I have always loved this perfume. It starts as a powdery, floral woody thing. The notes that stand out for me are heliotrope, iris, musk, cedar, orris root, rose, and vanilla. Feminine, to the extreme. As the middle settles in, this begins to smell like lipstick. The base? More lipstick. I adore that, about Ombre Rose. Lasts for an eternity on my flesh.
And, since, I've grown more experienced and schooled of the "ways" of fragrance -- I smell a plastic thing going on. No worries! It is part of its charm.
Ombre Rose my "summer of 1986" perfume. I haven't smelled Ombre Rose for years; I don't know if the current version has been reformulted; the 1980s version was a lovely, sweet, powdery, vanilla-floral summery perfume, almost identical to Houbigant's Lutece (if I tried one on each wrist, Lutece was a little lighter, and had an only-just noticeable citrus note).
In most fragrances, pure perfume suits my skin best, but with Ombre Rose the original Eau De Cologne worked best on me: the pure perfume reacted very oddly, and the fragrance was completely taken over by aldehydic notes - I may as well have been wearing Chanel No 5.
There was a beautiful range of bath and body products too (looking online, it seems that many of these are still available, but in completely different packaging, so I'm not sure if the products themselves are still the same).
I remember Ombre Bleu and Ombre D'Or followed Ombre Rose (I think there have been yet more "Ombres" since); I have yet to try Ombre Bleu, but Ombre D'Or was a disappointingly nondescript white floral - but that's another review entirely.
I really must try Ombre Rose again, even if only for old times sake; I'm hoping it hasn't been reformulated from the version I remember.
I wore this in college in the 80s and considered it gorgeous, even after my boyfriend described it as "that foofy perfume you wear." I'm pretty sure he made that word up, but I think it fits. I don't do "foofy" any more and avoid powdery smells like the plague. But that doesn't take away from the qualities that made it gorgeous to me when it was more my style - the subtle scent of rose coming through a shadow.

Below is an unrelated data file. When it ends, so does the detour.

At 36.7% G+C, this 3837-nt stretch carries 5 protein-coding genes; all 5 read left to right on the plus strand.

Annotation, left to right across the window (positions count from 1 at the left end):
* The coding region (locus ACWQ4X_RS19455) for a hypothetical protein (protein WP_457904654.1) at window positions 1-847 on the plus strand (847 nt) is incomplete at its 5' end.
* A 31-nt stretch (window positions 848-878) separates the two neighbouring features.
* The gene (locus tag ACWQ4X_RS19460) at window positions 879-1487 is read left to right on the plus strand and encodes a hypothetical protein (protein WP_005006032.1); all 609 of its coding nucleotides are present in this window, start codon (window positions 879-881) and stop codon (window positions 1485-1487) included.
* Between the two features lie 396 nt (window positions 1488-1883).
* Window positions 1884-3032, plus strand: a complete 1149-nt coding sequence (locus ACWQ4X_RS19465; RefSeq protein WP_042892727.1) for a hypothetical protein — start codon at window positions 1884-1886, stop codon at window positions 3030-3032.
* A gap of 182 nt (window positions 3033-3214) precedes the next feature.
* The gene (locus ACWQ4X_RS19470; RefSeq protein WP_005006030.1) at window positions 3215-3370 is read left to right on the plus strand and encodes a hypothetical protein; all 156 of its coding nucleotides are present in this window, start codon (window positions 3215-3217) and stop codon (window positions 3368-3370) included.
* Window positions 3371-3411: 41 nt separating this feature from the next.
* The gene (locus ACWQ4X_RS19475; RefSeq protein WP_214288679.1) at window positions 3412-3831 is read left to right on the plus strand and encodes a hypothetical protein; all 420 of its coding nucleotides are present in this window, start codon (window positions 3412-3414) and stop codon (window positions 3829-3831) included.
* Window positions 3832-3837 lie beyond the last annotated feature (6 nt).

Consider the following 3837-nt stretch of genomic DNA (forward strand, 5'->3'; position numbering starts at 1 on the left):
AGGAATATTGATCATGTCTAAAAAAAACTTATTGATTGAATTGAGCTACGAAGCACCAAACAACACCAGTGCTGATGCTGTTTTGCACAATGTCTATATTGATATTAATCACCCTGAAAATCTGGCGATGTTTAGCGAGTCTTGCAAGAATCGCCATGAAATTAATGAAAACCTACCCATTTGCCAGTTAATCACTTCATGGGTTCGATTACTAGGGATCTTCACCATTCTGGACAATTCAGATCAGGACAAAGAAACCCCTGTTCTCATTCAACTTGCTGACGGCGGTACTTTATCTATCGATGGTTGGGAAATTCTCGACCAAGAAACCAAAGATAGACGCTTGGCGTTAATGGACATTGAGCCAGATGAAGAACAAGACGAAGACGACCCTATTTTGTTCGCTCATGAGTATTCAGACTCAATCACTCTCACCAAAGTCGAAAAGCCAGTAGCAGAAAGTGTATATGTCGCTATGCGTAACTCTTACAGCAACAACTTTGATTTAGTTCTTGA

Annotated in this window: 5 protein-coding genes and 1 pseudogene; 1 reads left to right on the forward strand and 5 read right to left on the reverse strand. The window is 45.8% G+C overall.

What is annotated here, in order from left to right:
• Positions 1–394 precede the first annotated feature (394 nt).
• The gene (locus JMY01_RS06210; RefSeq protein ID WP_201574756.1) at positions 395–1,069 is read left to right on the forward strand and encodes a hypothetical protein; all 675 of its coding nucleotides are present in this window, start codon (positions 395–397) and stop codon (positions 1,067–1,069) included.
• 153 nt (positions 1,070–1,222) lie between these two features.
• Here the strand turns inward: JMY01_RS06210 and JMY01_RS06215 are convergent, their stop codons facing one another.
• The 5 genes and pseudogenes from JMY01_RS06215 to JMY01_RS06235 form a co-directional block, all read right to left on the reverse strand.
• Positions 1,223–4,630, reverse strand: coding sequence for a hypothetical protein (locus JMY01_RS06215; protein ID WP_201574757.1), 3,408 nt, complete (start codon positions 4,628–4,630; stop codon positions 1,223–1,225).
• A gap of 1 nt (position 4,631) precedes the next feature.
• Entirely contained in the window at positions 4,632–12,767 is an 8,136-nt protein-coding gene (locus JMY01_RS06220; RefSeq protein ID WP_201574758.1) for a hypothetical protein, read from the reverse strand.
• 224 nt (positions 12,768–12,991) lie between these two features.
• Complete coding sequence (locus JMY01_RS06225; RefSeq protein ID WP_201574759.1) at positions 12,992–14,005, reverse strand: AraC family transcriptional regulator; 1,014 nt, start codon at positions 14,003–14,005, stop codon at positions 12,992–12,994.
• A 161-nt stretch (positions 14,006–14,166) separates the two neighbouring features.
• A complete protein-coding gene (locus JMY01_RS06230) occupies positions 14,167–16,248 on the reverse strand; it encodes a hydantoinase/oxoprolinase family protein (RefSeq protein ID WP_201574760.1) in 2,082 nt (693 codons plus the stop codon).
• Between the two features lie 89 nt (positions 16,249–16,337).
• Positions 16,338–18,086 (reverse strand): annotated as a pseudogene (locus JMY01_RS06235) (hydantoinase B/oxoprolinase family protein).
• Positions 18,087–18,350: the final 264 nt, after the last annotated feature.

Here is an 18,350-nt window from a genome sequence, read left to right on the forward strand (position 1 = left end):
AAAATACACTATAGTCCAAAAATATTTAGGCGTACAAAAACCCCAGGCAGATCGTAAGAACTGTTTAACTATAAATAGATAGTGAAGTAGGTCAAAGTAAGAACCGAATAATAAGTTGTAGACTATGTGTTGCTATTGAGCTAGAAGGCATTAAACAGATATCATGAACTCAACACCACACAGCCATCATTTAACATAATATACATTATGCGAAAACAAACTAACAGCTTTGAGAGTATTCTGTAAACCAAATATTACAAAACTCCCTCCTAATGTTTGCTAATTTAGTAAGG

The L'Original was appended to the name when Brosseau managed to relaunch this scent after buying back the licenses to what had become a debased reformulation of the Francoise Caron created original (1981). Much is made of how this perfume was the precursor of the gourmand floral, its soft cuddliness inspiring a trend that dominated 1990s perfumery. Certainly, anyone coming new to it now, will be struck by how familiar it seems. But sheer quality raises it above the generic pool to hold its own among the greats.
Ultimately, this is a soapy rose and for some whose teeth go straight on edge at that thought, it's wisest to try something else and not waste your time here. But for those who would persist, this is the nth degree of soap heaven: soft, clean, a haze of pink impressions. There are no hespiridic notes, nor much evolution: this goes straight into the sweet pink rose (a Turkish rose?) supported unobtrusively by other sweet floral notes like ylang. All reeling in a soapy mist of coumarin, vanilla, orris, musks: the effect like being in a pointillist painting. This is Ombre Rose's masterstroke: it gives a perfume rush akin to the most exciting creations while remaining supremely comforting, almost serene.
Apparently buyers at its launch immediately began referring to it as 'their perfume' and till date the marketing on this one uses the slogan: 'My Ombre Rose'. Having come under its spell, I cannot disagree.
I was disappointed by the longevity of the EDT and sought out the less-widely available (but reasonably priced) EDP which has worked like a dream. I imagine the pure parfum is even better.
This is a light, powdery rose scent, using Turkish rose, the dry scent reminiscent of that used in Penhaligons classic mens scent, Hammam Bouquet. Also a bit reminiscent of Caswell Masseys retired Original Newport. It is non-intrusive, light and enveloping without dominance. One of the best rose scents for men I have found.